The Greenfield Township School District initiated the construction of the Peter C. Monnier Elementary School in 1923. The Detroit Board of Education gained ownership of the property (due to the area's annexation in 1924) prior the building's completion. The Detroit Board of Education continued the project and the completed the building for its initial opening in September, 1924. The school boasted a capacity of 1360 pupils and included 28 rooms.
However, the school remained under capacity for decades. During this period, the Detroit Board of Education transferred students from nearby overcrowded schools to Monnier, taking advantage of its underutilization. From its initial construction through the 1950s, Monnier School served an all-white student body. This trend began to shift, beginning in October 1960, when the Detroit Board of Education determined that they would bus 314, 3rd and 4th graders from two overcrowded, predominantly black schools (McKerrow and Brady) to three nearby predominantly white schools (Guest, Monnier, and Noble) which were located in neighborhoods that were declining in population due to "white flight" to the suburbs.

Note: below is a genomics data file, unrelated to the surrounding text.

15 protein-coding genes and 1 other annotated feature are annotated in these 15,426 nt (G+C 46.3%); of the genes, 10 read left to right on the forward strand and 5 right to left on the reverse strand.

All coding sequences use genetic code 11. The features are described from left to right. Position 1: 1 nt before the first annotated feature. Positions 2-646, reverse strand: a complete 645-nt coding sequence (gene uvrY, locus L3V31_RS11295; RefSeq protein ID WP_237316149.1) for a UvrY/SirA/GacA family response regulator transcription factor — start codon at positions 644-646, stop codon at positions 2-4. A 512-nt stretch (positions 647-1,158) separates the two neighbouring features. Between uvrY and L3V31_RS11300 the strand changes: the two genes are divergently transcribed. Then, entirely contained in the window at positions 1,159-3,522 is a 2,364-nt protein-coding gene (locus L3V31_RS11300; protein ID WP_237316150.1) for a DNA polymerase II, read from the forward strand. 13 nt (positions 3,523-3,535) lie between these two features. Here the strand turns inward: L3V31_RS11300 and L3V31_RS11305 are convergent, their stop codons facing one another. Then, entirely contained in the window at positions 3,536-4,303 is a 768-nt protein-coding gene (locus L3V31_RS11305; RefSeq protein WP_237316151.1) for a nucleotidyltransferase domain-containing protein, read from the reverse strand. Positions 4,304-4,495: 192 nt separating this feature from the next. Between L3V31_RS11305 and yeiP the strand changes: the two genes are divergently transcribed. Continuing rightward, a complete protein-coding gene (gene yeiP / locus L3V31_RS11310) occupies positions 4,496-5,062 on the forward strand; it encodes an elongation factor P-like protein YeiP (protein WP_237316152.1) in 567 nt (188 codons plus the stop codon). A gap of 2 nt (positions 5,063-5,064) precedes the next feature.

Newspaper articles report that Monnier, Guest, and Noble had empty seats and classrooms throughout the 1959-1960 school year while Brady and McKerrow's student population had grown by 6% from the year before. Black parents decried the over-crowded, under-resourced conditions at these schools and demanded a positive change. Thus, the school board's plan to relieve overcrowded conditions for the children at Brady and McKerrow by transferring them to Guest, Monnier, and Noble.
A group of white parents, known as the Northwest Parents Association, initiated a three-day boycott at the three white schools Guest, Monnier, and Noble to express their anger towards the Detroit Board of Education's plan. They railed against the school board, charging them with "integrating" their neighborhoods with the plan. The school board denied the white parents' charges, stating that they were merely bussing students from overcrowded conditions to emptier nearby schools, regardless of race.
The Mayor at the time, Louis C. Miriani, supported the school board's effort. On October 31, 1960, the first day of the boycott, a dozen white parents protested at the front of Monnier and hurled insults at reporters and the black students who arrived at the campus that day. A mother of one of the black children involved was later interviewed about a contentious meeting she had attended with the white residents on November 1, 1960, the second day of the boycott. She reported that she left the meeting wondering if she was "...in Little Rock or Detroit."
In 1973, a north wing was added to the building's south elevation. The wing was subsequently demolished sometime between 1983 and 1997 as per aerial maps, and the building's plan returned to that of the original footprint. The school was permanently closed in 2007 and sold to the City of Detroit in 2015.